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certificate exceptions

Posted on 2014-09-16
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Last Modified: 2014-10-16
Not sure if I am explaining this correctly.  I am the middle man.  Going to a website with firefox and it comes up with a certificate that needs to be added for this website.  I add the exception/certificate and it works until the next time I go in there or go to another area of the website.  Then it asks again.  Any ideas?
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Question by:mkramer777
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Dave Howe earned 500 total points
ID: 40326369
Depends which mitm solution you are using, but usually you have to add the issuing CA cert from the appliance into the root store of firefox; the solutions usually push that for IE with group policy,  but firefox has its own keystore (options> advanced)
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by:mkramer777
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Not sure what mitm is?
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by:McKnife
ID: 40327344
mitm=man in the middle... that was not what you meant by calling yourself a "middle man", I assume.
Please describe how you store the exception in firefox and, if possible, name the website and firefox version.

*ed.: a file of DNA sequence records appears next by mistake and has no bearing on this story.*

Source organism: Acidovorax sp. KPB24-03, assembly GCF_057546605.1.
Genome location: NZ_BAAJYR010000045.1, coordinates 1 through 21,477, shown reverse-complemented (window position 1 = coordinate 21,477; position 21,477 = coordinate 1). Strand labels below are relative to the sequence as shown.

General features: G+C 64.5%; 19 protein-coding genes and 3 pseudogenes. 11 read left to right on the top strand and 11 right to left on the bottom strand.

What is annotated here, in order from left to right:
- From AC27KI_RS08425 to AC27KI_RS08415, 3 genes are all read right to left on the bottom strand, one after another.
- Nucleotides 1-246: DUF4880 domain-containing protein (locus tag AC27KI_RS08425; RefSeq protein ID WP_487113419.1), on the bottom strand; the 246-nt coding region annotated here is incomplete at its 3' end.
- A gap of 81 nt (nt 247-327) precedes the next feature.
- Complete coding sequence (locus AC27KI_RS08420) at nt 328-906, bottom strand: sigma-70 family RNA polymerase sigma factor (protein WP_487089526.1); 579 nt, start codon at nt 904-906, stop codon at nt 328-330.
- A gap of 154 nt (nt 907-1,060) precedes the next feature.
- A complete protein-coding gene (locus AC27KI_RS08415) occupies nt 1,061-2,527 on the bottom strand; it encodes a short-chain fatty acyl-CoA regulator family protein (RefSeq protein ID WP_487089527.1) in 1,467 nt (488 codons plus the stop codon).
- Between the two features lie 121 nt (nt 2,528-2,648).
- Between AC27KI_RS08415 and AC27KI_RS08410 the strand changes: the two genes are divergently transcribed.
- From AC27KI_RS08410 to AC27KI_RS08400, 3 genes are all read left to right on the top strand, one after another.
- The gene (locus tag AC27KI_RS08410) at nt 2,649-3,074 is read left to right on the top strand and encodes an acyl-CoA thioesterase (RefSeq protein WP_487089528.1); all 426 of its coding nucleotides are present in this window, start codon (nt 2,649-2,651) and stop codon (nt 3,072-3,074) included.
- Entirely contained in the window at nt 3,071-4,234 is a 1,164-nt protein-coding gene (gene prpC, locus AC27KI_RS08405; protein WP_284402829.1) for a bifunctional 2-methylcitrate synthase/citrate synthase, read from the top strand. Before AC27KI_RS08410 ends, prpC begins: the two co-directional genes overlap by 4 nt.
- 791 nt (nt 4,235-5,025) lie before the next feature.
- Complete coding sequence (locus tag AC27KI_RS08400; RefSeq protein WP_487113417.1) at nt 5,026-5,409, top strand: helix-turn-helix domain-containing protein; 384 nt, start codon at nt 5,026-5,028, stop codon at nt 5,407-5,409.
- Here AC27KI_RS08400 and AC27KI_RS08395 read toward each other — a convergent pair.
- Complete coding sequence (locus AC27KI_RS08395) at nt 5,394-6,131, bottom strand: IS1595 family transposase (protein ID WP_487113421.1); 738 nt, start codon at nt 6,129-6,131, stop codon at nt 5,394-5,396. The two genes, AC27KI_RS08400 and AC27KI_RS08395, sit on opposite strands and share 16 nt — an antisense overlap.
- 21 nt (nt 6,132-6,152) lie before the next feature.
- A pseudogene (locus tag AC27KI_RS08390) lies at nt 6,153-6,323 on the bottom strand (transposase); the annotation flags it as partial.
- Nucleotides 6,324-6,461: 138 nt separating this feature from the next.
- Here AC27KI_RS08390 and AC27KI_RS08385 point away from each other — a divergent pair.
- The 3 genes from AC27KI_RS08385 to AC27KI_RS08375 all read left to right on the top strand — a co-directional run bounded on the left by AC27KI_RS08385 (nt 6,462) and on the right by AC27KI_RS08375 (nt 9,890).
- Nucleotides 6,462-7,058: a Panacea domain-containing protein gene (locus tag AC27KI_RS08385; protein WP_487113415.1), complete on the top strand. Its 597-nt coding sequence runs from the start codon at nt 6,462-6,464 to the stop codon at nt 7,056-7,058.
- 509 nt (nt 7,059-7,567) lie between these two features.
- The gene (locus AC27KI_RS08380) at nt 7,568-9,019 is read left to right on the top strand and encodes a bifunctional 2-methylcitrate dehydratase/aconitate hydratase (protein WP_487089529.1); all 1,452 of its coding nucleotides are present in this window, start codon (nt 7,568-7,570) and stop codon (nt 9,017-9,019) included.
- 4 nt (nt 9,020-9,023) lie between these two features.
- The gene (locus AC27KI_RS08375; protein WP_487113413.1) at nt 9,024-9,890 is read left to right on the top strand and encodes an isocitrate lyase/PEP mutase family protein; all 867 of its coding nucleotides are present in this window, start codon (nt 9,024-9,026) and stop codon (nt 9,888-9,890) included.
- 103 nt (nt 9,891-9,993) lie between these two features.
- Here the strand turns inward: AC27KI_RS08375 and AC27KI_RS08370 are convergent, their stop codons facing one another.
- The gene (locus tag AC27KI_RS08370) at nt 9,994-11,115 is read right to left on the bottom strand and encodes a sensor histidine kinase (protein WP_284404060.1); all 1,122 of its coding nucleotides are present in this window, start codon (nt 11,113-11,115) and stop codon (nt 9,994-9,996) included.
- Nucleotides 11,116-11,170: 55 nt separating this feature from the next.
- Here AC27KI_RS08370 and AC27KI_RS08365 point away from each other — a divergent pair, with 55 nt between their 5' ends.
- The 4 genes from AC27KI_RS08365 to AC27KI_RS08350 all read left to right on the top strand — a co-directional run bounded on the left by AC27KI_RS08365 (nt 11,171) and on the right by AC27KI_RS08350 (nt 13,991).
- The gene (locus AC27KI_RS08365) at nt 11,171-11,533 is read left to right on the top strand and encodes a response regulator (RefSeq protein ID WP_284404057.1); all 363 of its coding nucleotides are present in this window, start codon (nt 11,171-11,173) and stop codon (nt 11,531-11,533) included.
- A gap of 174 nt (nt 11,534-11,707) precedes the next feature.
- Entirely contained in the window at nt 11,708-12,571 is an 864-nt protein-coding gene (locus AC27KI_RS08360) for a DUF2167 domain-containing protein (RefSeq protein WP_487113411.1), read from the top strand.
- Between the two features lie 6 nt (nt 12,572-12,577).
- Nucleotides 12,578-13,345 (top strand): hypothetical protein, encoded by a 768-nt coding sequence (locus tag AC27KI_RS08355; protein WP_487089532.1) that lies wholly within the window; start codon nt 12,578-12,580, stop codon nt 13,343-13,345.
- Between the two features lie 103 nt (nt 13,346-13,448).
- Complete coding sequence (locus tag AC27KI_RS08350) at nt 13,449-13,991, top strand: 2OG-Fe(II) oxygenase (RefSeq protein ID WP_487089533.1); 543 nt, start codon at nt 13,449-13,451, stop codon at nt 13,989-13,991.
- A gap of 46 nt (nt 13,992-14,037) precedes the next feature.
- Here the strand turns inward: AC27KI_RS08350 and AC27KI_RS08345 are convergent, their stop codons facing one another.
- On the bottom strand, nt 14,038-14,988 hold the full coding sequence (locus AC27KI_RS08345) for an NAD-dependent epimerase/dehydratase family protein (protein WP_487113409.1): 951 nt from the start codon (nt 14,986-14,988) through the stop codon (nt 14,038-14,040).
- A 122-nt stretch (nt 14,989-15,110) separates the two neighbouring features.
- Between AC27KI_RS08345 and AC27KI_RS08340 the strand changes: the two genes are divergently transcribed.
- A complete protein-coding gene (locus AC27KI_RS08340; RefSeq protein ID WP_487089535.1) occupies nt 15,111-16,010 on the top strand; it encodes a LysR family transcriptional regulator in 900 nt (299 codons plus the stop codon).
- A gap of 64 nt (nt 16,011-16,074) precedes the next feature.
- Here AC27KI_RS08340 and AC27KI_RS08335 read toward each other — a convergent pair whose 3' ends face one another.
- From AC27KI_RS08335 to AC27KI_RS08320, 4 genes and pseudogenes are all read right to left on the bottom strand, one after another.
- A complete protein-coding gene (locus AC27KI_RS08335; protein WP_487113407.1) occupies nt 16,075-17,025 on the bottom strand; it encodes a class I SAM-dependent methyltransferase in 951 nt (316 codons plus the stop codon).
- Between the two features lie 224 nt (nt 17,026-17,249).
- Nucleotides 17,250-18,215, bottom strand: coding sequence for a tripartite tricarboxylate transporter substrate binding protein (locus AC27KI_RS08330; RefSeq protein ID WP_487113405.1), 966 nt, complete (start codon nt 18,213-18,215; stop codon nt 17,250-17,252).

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by:Dave Howe
ID: 40327463
I may have misunderstood.

  MitM is a specific term in networking (and in cryptography, but we can put that aside for now) - It is commonly met where you have a DLP appliance (such as Cisco Ironport) that acts as a proxy for web browsers, and replaces the genuine certificate with its own one so that it can look "inside" https, which is otherwise impossible.

  Ok, now FIrefox does have the above issue with certain sites (chiefly linkedin and google) if you have certain plugins, *or* if access to intermediate certificates is blocked.

  The latter is because, for many sites, the signing certificate is *not* the root certificate. you have instead:

[CA Root] <-- stored in firefox
      |
[Intermediate] <-- stored on web, have to pull using http(s)
      |
[website] <-- what your browser sees, contains URL of Intermediate so it can be fetched

  If you are doing permissive-only blocking (a proxy that only allows access to a specified list of websites) you often find that you must add the addresses of the Intermediates to the list, or verification will fail.  If this is the issue, then look in the certificate (and usefully, firefox will offer to show you this each time) and look for the "Authority Information Access" field in the certificate. That shows you where the browser will attempt to pull the intermediate from.

  Otherwise, as McKnife says, we are going to need more info from you (an example of a website with this problem, and version of firefox) to help further.
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